About two years later, another entrepreneur, Roger Adams, patented the shoe-skate under the brand name Heelys. Heelys were soon everywhere, even on the feet of Shaquille O’Neal. Seeing his idea take off without him created no rink of happiness for Jiang. He grew resentful.

As Jiang approached his thirtieth birthday, Tracy couldn’t take it anymore. She told him to quit his six-figure job and to pursue building a start-up for six months. If it didn’t work out, she assured him, he could go find another job. Yes, she was about to give birth, and yes, they were accustomed to the comforts of their suburban Texas life. But they could get used to living with less, Tracy told him, if it meant not living with regret.

And so Jiang did it. He quit Dell and came up with an idea for a mobile app called Hooplus, which would help employees stay on task by incentivizing the completion of work goals. He rented an office, hired a team of coders, and started pitching potential investors. Sunny and unflappable as ever, he felt success was inevitable. He dreamt five times that his key investor would agree to fund the project. And so when his phone vibrated while he was at a friend’s birthday party, Jiang couldn’t believe the e-mail message he saw: a short, curt “no.”

Jiang had to walk outside. “It felt incredibly impersonal and personal at the same time,” he says. “I didn’t want people to see me crying in front of them.”

He was nearly out of money, and he felt like a failure. But Tracy reminded him that she had promised him six months to become an entrepreneur. He had two left, she told him. What was he going to do?

Jiang was tired of slamming drawers on blueprints. He was tired of letting others decide how he felt. While he searched for a new investor for his app, he set out to exorcise his demons—the fear and the shame that surfaced in his six-year-old self and had never really stopped. In his public showdown with rejection, he wanted to become as strong as steel, "to come out like a badass," he says.

The next day, Jiang walked through the quiet lobby of the building where he was renting space for Hooplus and asked the first person he saw—a hulking security guard burrowed among a fortress of monitors—to loan him $100. The guard immediately said, "No," and in the same breath asked "Why?" But Jiang didn't hear the question. He was so nervous he practically sprinted away, relieved to be done with his first rejection attempt.

Later, when watching the video, Jiang heard the missed opportunity. "He was inviting me to explain myself," he says.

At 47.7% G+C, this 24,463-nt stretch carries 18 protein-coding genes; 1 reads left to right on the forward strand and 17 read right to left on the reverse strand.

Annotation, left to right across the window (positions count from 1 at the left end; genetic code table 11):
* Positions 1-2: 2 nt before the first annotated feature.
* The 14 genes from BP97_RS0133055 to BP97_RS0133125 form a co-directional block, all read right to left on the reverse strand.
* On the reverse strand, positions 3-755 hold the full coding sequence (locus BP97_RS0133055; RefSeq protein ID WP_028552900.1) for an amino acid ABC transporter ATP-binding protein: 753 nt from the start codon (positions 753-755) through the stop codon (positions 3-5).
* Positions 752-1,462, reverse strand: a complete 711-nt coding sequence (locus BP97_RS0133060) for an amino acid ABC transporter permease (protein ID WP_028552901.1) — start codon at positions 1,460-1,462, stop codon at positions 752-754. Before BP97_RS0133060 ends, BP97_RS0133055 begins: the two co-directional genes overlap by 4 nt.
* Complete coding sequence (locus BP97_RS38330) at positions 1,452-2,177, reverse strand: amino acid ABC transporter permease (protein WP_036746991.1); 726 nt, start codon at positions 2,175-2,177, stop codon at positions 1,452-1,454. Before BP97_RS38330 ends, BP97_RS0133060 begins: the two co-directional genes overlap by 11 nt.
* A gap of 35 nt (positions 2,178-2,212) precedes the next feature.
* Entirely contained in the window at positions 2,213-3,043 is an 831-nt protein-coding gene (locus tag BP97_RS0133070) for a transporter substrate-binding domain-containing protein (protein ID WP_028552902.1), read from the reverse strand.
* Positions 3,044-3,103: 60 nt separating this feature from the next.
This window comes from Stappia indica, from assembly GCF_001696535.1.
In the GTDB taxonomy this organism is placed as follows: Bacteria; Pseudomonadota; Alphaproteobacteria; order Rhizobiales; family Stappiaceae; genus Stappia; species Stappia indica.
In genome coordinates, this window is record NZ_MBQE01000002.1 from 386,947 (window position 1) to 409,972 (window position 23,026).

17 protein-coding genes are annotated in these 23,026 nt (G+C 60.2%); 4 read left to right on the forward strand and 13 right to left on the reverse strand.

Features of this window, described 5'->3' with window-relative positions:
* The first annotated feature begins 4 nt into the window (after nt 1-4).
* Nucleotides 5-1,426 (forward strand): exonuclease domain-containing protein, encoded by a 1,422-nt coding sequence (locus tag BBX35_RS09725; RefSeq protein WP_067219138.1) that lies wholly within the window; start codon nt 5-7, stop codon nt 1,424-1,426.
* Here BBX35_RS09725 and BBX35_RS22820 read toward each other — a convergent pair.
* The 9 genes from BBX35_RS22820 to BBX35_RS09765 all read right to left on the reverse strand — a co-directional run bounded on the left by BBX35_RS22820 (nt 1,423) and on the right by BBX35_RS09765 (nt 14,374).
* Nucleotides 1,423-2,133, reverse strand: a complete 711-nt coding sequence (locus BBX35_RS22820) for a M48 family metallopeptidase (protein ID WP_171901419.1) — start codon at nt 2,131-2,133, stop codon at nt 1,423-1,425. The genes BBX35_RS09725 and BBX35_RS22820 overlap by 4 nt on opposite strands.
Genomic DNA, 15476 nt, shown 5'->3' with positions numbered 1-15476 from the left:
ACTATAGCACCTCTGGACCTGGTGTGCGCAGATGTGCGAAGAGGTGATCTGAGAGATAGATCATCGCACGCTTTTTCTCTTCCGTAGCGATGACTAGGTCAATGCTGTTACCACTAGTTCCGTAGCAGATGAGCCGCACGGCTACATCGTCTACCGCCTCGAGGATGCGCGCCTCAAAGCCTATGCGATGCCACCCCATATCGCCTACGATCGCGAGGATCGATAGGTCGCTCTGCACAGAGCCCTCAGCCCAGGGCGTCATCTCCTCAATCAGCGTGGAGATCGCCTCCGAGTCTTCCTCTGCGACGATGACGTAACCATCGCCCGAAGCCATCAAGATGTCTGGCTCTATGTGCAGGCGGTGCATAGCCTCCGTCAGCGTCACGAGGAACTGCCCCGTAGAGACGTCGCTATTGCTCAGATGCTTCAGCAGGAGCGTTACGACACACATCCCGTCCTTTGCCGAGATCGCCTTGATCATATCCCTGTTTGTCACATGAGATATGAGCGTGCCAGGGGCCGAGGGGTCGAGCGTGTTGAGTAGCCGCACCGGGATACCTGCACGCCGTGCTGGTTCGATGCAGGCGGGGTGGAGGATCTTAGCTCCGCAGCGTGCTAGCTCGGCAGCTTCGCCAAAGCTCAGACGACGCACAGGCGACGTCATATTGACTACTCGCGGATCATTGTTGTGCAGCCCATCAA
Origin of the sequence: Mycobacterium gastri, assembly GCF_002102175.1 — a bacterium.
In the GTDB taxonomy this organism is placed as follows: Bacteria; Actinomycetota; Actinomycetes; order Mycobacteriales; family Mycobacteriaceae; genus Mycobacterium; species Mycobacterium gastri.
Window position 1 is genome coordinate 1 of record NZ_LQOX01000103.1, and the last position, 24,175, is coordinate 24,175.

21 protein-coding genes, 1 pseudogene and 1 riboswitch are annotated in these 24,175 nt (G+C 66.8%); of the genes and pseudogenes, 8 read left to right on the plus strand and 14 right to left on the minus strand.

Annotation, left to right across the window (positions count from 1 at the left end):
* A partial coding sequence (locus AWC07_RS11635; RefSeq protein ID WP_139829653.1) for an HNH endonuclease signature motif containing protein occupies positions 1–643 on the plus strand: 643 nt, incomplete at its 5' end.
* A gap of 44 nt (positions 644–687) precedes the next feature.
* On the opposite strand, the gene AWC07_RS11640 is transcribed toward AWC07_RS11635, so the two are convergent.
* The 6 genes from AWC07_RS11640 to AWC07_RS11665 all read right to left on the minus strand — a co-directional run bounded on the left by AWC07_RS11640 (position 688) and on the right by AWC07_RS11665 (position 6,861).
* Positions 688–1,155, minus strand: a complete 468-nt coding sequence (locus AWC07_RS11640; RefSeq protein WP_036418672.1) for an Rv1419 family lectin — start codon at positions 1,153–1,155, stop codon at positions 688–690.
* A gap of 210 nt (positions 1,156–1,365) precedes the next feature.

That's one of the more important lessons Jiang says he learned about rejection—not only did he learn to accept rejection but he learned that sometimes a "no" can become a "yes." If you give people a reason to help you, they often do—and sometimes the motivation is nothing more than just wanting to make your day. On Day Three, Jiang made an impulsive stop at a Krispy Kreme shop in Austin, where he asked a donut maker named Jackie if she could make five interlocking donuts like the Olympic rings. Jackie began sketching a design on the back of a receipt and disappeared into the belly of the bakery. Fifteen minutes later she emerged to present Jiang with what felt like a gold medal in his personal rejection games—a box of donuts decked in blue, yellow, black, green, and red icing, arranged in ring formation. Jackie didn't even make Jiang pay for the donuts. "That's my pleasure," she said pointing to the box.

From the video, it's not clear who reaches for whom first. But the two end up in a hug. "Wow," he told her then. "Jackie, I'm a fan."

What Jiang discovered is that people agreed to his bizarre requests more than 60 percent of the time. And when they turned him down, like the bemused groomer at PetSmart, they were apologetic about rules or regulations that prohibited them from helping. The Duke student writing the paper? Jiang eventually persuaded her, too. ("Write from the heart," he counseled.)

There's probably no harder-earned piece of wisdom from 100 days of rejection that Jiang could offer. After repeatedly approaching total strangers on Austin streets, he's become serious about converting the corporate world. As a consultant, he's taken his message to thousands of employees at Google and IBM—hoping to energize their sales success and creativity by getting them to take risks. Jiang is no longer deterred by the fear of rejection. But he's not exactly a badass, either. He's still putting himself out there, emotionally. Something is at risk.

You can sense that realization starting to happen on Day Ninety-Seven, as Jiang drove to a park in downtown Austin, where he was going to invite people to listen to a story. In the video, he appears distraught and momentarily tries to convince himself it's too hot to go through with his plan. After testing the air with his hand, he sighs. "It's perfect. The temperature is perfect. The timing is perfect. The location is perfect. Everything is perfect."

And then:

"I still want to run away."

After ninety-six days of facing up to rejection, Jiang is still afraid. But now he lets the fear sit with him. He sets up a whiteboard announcing his public storytelling. He waits for people to pass by. He tells his story. And then the remarkable happens. Fear gives way to something entirely possible.

"The world is such a beautiful place. You don't even know," he says to a small group gathered around him as he concludes his story. "I opened myself to the world, and the world opened itself back to me."